With over two decades as a musician, Certified Trainer Jason Spanu has played many roles: solo musician, DJ, band-member, technical director for the likes of Nelly Furtado and Drake. With current projects including soundtracking a film with his band, and forging new ground with Push, we caught up with Jason to get some of his road stories, essential Live tips, and learn about his unique approach to DJing with Live.
Jason Spanu: Shine On
When you’re working with a larger band, what role are you playing with Ableton Live?
Generally, the larger the band the more production is involved with the show so the role I play tends to be scalable. I am responsible for programming and editing giant show files that contain many audio and MIDI tracks that facilitate the playback of a mixture of separated studio tracks as well as added material to bring extra production value to the show. So the simple answer is I use Ableton Live to play audio files along with the bands. The role would be 'data librarian' / 'remixer consultant'. It really depends on the artist/band and their needs. Sometimes I do nothing but hit the spacebar and start the song; other times I'm tasked with building mega mashup creations for the artists, syncing video content and generally being a digital swiss army knife.
What role are you playing with Ableton Live for your band, Automated Gardens?
Automated Gardens is a trio consisting of Keram Maliki Sanchez, Joshua Joudrie and myself. We were more active in the 90's but have still maintained our creative connection - recently scoring some material for the movie Ecstasy. We have been working on a new album for about a year and a half now. We all use Live and reside in different cities / travel so much that it’s impossible for us to just hang for a month and actually compose, so there’s lots of files being transferred back and forth. I’ll tend to start the songs and send them to Keram in Los Angeles for his input, which gets swapped back and forth a number of times before ending up with Josh for his flair and mixing vibe.
You’ve toured both as a solo artist and as part of major tours with the likes of Drake, Frank Ocean and Nelly Furtado. How do you find that Ableton Live adapts to each situation?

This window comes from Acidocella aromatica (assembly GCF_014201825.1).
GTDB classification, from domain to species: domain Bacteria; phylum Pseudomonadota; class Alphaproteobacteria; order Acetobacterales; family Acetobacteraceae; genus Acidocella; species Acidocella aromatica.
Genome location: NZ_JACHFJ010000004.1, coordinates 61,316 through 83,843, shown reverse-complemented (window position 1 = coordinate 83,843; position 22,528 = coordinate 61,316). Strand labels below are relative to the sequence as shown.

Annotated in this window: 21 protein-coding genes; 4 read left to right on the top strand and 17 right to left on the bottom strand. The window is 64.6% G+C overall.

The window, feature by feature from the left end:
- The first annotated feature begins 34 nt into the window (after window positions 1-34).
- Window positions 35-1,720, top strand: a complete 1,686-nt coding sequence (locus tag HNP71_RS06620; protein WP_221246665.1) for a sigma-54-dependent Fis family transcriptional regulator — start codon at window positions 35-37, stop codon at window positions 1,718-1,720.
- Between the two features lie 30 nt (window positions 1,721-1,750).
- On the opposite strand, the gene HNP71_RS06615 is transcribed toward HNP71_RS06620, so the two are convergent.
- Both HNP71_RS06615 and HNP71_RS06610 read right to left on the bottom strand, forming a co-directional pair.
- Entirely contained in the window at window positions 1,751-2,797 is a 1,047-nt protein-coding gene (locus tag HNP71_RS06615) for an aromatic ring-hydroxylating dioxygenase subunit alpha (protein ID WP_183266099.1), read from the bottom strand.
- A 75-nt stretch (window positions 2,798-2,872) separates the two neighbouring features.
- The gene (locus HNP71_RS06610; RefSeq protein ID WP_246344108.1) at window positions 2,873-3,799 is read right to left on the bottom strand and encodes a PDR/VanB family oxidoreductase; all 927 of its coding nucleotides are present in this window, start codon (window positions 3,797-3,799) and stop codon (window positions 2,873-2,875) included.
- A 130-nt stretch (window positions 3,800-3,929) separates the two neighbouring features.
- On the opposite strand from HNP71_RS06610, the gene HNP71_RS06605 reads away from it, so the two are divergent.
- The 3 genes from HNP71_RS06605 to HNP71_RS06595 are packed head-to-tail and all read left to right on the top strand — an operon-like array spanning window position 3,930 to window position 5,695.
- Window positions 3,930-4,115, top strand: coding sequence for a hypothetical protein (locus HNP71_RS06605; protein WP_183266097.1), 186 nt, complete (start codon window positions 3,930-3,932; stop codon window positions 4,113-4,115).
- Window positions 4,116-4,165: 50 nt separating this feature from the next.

Well pretty much the main reason anyone is using Live to run these massive tours is stability - stability and flexibility, particularly with regards to spontaneously adapting to changes in the musical form. It’s one thing to bring a computer on stage and hit play and just make your band conform and play along, but when there are unforeseen circumstances that could cause a musical disaster onstage (microphone breaks, someone forgets their part, band needs to loop a section) Ableton Live's ability to operate freeform, or detached from a traditional timeline approach is what it’s all about. So mostly, I find myself being somewhat an audio safety net.
With Nelly Furtado, I play an active part as a member of her band onstage, looping and tweaking and interacting with her playback files as well as adding extra synth and sample elements to the show. As well we have a MIDI distribution system that sends program changes for all the other synths on stage as well as supplying MIDI timecode to things like guitar pedals and other effects that would benefit from that kind of sync. We generally also have every song sending SMTPE timecode to a video server for integration with the lighting and visuals for the show.
For my own performances I take a radically different approach to using Ableton, often building very elaborate sessions that push the boundaries of what my computer can handle. I enjoy having as much creative flexibility at my fingertips as possible, rather than having just a safe and simple setup. Often times I’ll perform with two identical systems: two laptops, two Pushes, two iPads per station. This lets me "DJ" my live show. I know I could probably just do it all from one machine, but this way I can have one computer dedicated to one task like holding all the songs in my massive live set, while the other computer is more of a spontaneous jamming station, usually with an empty set ready to build vibes on the fly.
When you DJ, how do you tend to assemble your sets? Are things more planned, more spontaneous?
I tend not to over-plan stuff, but I have noticed a major flaw of digital DJing. Back in 'Tha day' I used to know my records by the cover art or color of the sleeve and instantly know the sound and vibe and what they would mix with. So when I'm using Serato or Traktor or Live I have to rely on the name of the song, which is tough, because often times its some funky obscure European name with lots of letters or something stupid that doesn't register in my mind. To get around that, I color-code the songs (in Clips) based on a little color legend I created. Tech house is purple, tribal house is brown, vocal house is orange, yellow for cheesy tunes and so on… I also try and use shades to describe the intensity or energy of the song: for example, dark purple will be heavy sounding tech house, and light brown would be tribally sounding house with vocals.
If you could offer one quick and essential Live/Push tip to anyone reading, what would it be?
I use Push a little differently than most. I like to animate the movement of the scale mode with the help of a free control script called ClyphX. Basically, ClyphX allows for the control of certain aspects of Live’s parameters by naming Clips with certain words. One word I use the most is 'pushscl' - which takes a snapshot of Push’s key and scale information and can replay it to Push when triggered. If you repeat that process and then use follow actions that cycle through the various Clips, which in turn trigger the changes in Push, you can simply leave your hand in the same spot and jam some neat results that follow the modulations of scale and key.